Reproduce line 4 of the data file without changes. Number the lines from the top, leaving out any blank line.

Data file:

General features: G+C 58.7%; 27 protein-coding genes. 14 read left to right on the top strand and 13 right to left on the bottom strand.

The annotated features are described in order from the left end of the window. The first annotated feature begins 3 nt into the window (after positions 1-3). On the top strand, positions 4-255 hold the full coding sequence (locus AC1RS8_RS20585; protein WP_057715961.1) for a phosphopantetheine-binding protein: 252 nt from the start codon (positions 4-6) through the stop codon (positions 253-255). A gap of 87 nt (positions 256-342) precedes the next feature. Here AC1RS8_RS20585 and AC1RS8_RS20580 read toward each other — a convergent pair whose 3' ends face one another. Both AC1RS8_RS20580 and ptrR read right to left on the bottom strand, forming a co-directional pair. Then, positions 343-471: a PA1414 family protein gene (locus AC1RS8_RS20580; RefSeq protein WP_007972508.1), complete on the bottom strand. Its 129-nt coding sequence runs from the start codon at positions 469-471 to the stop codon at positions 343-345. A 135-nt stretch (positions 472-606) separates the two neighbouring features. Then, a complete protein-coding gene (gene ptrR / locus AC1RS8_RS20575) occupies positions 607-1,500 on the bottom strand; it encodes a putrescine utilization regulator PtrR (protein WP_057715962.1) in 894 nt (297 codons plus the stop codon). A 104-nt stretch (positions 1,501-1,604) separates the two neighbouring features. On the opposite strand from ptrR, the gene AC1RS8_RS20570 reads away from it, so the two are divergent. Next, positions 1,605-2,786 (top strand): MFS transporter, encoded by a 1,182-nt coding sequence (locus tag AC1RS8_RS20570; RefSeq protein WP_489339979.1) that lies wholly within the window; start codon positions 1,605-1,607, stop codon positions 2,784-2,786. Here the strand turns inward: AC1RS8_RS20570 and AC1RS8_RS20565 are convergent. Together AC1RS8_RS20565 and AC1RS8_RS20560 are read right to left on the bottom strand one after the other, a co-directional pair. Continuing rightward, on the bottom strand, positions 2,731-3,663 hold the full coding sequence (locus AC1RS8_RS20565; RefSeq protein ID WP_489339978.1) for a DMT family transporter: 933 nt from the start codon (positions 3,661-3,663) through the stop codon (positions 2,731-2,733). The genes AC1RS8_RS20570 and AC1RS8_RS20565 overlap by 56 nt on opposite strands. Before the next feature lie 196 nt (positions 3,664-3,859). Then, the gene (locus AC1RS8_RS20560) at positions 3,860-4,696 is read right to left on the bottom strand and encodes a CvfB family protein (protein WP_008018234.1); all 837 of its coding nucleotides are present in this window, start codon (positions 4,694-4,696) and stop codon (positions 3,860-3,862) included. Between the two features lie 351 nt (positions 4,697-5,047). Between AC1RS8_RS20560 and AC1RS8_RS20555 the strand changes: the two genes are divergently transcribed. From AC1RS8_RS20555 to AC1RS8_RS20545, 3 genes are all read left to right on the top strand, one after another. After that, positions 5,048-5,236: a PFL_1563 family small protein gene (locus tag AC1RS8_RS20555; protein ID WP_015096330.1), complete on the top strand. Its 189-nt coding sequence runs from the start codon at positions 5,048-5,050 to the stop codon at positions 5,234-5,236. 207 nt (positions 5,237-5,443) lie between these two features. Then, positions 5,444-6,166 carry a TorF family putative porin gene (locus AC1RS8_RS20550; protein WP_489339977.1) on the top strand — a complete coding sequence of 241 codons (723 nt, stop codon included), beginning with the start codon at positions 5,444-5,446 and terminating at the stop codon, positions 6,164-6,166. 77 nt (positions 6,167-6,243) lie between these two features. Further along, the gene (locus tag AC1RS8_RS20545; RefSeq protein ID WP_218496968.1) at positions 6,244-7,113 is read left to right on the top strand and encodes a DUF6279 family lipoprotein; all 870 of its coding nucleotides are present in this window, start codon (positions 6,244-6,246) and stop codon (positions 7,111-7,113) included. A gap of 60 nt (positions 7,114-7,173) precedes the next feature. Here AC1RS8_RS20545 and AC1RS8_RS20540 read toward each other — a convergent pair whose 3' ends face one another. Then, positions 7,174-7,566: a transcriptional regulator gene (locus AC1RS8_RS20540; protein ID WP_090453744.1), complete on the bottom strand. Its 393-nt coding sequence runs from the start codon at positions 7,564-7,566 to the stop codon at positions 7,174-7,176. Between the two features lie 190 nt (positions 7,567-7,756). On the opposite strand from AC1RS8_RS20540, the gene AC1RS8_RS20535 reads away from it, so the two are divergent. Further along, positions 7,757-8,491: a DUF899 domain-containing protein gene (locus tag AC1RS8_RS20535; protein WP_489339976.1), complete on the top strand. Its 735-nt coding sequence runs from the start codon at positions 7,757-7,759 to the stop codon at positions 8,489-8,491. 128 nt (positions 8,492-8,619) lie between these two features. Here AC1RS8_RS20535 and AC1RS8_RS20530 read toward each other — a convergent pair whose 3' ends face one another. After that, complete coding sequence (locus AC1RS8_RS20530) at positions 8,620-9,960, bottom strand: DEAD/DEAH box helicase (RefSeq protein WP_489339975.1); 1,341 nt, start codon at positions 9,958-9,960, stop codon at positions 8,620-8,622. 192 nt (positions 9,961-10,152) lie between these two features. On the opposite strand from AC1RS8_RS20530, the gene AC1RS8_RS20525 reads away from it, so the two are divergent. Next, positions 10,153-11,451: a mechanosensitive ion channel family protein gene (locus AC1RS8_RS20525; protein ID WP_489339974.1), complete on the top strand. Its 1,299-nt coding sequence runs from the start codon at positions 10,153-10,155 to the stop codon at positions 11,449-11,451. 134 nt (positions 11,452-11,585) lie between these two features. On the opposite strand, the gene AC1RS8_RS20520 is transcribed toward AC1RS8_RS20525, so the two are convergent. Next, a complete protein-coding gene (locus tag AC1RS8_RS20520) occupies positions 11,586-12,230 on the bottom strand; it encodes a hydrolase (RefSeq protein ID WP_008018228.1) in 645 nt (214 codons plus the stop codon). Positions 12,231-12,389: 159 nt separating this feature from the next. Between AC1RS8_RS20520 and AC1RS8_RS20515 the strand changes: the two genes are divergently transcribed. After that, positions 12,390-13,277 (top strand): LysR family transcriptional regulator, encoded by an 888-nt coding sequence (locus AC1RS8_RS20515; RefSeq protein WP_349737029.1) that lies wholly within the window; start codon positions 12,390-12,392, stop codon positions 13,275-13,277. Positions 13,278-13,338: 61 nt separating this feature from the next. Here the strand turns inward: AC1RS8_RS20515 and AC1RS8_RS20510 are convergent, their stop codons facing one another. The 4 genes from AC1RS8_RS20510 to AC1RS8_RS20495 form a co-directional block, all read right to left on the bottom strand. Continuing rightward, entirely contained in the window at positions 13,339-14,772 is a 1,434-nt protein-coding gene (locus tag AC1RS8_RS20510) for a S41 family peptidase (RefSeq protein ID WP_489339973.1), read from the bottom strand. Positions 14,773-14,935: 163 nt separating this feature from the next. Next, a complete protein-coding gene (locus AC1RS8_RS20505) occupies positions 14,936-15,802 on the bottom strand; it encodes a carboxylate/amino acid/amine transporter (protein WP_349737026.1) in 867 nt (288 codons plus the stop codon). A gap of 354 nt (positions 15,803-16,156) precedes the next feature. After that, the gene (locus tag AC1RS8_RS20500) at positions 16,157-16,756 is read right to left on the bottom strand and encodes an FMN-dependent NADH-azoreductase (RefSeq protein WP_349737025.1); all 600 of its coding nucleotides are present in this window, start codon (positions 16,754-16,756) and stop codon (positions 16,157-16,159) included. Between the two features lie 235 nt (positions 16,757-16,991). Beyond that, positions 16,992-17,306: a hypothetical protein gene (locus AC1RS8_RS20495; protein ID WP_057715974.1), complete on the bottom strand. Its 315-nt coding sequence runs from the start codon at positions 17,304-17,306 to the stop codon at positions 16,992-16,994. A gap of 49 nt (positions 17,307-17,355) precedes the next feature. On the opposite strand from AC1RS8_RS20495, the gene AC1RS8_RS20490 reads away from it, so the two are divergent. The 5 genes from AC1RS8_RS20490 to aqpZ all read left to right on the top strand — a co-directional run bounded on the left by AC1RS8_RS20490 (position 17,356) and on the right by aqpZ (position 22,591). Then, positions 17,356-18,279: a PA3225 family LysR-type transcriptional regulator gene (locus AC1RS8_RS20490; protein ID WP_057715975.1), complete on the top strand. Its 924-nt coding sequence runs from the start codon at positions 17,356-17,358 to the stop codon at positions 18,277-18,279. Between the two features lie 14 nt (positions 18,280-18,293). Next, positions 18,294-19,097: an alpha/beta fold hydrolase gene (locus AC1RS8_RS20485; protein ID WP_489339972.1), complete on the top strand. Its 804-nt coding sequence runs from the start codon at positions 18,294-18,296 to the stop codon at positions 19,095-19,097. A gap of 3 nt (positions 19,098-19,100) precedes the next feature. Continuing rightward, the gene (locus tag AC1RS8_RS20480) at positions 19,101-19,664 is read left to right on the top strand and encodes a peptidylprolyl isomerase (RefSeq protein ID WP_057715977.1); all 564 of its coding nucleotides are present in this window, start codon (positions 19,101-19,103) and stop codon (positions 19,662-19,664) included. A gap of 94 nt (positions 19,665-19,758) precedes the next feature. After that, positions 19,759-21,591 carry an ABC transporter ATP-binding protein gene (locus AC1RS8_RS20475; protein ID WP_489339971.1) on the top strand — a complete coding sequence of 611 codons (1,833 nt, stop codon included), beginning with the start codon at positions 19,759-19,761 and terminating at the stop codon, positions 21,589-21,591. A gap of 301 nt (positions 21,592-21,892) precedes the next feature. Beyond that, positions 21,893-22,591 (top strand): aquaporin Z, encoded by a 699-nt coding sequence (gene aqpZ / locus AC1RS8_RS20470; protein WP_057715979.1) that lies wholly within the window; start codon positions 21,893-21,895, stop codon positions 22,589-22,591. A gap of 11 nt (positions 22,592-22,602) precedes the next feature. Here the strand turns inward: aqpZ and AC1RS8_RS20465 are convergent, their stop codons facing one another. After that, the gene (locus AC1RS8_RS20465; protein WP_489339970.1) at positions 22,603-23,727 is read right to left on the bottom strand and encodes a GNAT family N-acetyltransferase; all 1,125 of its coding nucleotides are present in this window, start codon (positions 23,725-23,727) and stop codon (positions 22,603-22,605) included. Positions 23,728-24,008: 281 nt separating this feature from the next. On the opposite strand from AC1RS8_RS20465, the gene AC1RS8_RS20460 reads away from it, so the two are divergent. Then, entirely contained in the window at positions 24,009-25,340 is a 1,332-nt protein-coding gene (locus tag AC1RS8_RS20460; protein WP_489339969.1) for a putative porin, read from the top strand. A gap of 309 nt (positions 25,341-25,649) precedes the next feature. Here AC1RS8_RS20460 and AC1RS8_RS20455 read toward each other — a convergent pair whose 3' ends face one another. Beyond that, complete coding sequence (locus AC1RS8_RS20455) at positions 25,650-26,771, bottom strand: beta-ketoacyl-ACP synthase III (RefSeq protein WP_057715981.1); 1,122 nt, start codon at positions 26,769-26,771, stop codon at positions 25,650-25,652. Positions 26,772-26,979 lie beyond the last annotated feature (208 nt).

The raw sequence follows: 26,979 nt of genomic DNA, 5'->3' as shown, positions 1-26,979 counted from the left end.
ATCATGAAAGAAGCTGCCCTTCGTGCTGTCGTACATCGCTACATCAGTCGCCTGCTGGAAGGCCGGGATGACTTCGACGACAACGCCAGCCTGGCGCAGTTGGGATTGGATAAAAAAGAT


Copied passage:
ATCATGAAAGAAGCTGCCCTTCGTGCTGTCGTACATCGCTACATCAGTCGCCTGCTGGAAGGCCGGGATGACTTCGACGACAACGCCAGCCTGGCGCAGTTGGGATTGGATAAAAAAGAT